‘Oak Cliff Film’ Festival Recap

And they said it wouldn’t last. OK, I don’t think anyone actually said that about The Oak Cliff Film Festival, and we are quite thrilled to report that this fourth year may be the best yet.

One of the (many) things that make this festival unique is the new “theme” each year brings. The 2015 OCFF celebrated the “No Wave Movement” of the late 1970’s/early 1980’s … the perfect tie-in to today’s independent filmmakers who find a way to create their films in spite of Hollywood’s “Blockbusters rule” philosophy. Short films, digital handheld cameras, and now even iPhones are acceptable formats and valuable tools for realizing a filmmaker’s vision.

It’s probably more accurate to describe this as a Film and Party Festival, as the organizers take as much pride in their party-throwing acumen as they do in their film programming … and for good reason. The festival featured no fewer than 8 parties and events – everything from a live performance by The Sonics to a group bike ride through the city. Panels and workshops were held for filmmakers and those who hope to be, and an actual film was produced during the weekend. These events turn the festival into a participatory event for those who wish to fully engage.

As for movie watching, I caught 8 features and a couple blocks of shorts. The festival’s programming featured 9 narrative features, 4 feature length documentaries, 4 repertory films (homage to the theme), and 36 short films (student, narrative, documentary). Unfortunately, my schedule forced me to miss the festival closing film, but I can report that my favorite narrative film of the festival was Tangerine, a film director Sean Baker shot entirely on iPhones on the streets of Hollywood and Los Angeles. My favorite documentary was Made in Japan, the story of Tomi Fujiyama (the first female Japanese Country and Western musician to perform on The Grand Ole Opry). A couple of actresses stood out: Mickey O’Hagan (Tangerine) and Helen Rogers (Body), and I look forward to following as their careers develop.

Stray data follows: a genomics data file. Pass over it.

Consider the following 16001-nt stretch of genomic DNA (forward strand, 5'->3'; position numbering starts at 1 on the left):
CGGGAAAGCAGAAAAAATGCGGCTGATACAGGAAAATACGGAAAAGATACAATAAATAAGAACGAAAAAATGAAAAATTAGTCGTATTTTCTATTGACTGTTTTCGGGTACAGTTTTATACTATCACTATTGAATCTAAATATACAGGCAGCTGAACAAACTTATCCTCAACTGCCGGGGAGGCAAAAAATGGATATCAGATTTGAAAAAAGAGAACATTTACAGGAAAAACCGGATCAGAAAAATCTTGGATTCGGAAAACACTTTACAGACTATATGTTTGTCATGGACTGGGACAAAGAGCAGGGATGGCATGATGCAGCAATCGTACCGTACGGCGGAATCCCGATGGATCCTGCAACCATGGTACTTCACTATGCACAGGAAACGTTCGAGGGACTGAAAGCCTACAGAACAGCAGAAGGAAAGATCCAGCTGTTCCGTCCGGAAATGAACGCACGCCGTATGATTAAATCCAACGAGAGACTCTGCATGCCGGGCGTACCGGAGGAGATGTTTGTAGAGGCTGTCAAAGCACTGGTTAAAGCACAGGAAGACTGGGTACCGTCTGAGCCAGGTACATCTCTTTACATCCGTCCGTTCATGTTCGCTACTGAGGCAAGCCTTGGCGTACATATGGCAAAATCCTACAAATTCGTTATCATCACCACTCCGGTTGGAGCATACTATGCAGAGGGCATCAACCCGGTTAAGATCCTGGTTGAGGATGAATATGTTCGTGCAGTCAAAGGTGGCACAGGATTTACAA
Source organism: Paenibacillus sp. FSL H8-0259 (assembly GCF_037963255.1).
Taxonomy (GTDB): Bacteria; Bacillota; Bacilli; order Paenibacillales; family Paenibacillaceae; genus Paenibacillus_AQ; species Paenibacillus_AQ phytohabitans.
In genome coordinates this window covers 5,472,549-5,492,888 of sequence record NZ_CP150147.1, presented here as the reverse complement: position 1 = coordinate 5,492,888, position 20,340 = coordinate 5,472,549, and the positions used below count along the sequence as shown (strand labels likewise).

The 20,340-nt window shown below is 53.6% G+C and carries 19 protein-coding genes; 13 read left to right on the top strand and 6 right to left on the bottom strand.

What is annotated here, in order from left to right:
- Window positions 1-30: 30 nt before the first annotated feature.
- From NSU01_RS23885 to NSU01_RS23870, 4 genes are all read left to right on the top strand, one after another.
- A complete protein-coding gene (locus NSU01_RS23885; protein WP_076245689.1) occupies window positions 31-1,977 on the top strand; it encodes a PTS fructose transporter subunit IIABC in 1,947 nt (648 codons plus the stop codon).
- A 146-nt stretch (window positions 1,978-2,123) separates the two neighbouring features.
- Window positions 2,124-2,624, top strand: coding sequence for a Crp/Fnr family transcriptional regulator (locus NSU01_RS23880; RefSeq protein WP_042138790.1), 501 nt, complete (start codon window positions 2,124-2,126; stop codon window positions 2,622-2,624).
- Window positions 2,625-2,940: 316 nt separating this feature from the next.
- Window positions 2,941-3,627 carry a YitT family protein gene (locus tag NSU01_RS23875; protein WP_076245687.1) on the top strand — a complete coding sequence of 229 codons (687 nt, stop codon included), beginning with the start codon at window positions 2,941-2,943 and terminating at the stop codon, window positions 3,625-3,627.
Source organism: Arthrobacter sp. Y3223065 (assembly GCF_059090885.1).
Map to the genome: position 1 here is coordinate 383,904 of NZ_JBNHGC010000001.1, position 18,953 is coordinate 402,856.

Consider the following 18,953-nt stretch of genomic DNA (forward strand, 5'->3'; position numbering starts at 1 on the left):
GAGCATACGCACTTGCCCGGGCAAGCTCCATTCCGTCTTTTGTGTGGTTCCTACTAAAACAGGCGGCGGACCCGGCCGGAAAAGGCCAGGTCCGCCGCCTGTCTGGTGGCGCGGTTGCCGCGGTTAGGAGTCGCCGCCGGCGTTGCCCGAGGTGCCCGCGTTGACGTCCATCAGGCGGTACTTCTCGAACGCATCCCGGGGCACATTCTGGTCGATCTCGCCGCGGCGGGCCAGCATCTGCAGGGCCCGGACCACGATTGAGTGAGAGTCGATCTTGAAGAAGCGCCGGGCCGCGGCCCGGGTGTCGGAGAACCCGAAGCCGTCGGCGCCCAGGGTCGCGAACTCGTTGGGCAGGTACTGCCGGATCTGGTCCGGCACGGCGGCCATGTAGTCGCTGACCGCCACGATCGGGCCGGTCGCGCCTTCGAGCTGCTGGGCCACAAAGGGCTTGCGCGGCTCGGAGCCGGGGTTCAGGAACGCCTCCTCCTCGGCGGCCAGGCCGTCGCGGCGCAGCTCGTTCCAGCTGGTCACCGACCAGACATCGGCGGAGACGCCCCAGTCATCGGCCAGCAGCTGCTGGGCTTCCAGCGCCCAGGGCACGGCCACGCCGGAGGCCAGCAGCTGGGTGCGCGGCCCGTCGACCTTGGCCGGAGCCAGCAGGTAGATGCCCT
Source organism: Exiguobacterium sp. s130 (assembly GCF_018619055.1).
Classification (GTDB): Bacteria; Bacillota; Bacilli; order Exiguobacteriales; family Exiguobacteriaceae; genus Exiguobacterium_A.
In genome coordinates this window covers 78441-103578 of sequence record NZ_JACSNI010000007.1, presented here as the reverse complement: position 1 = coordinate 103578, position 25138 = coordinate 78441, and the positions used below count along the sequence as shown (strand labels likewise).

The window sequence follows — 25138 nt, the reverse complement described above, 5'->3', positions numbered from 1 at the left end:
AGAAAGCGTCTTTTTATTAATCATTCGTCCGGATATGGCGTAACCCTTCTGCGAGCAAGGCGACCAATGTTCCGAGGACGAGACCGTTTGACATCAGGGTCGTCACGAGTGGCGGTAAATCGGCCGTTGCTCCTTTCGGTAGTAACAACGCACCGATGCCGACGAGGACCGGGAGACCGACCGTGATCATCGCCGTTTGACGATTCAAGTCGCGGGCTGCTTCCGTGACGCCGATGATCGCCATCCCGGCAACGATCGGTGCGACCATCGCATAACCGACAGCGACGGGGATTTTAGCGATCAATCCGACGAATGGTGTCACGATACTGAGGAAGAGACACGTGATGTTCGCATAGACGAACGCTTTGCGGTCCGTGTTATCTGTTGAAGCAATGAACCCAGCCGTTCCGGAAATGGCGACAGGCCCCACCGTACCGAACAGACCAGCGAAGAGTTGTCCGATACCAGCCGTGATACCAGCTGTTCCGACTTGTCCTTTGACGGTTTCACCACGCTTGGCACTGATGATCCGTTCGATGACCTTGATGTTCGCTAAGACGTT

One last point of difference for this festival must be mentioned. The number and diversity of venues is quite something to behold. At least 9 Oak Cliff venues play a significant role in the festival. The key screening locations include the historic Texas Theatre, The Bishop Arts Center, and the Kessler Theater (normally a music venue), and each bring their own unique viewing experience. Additionally, it’s the smaller venues that really add the local flavor to the festival proceedings.

The festival is highly recommended for lovers of independent film and the creative process, while the large number and highly diverse group of event sponsors exemplify the widespread support and interest in this terrific cultural event. Year 4 is a wrap … can’t wait to see what these folks come up with for next year’s Oak Cliff Film Festival.

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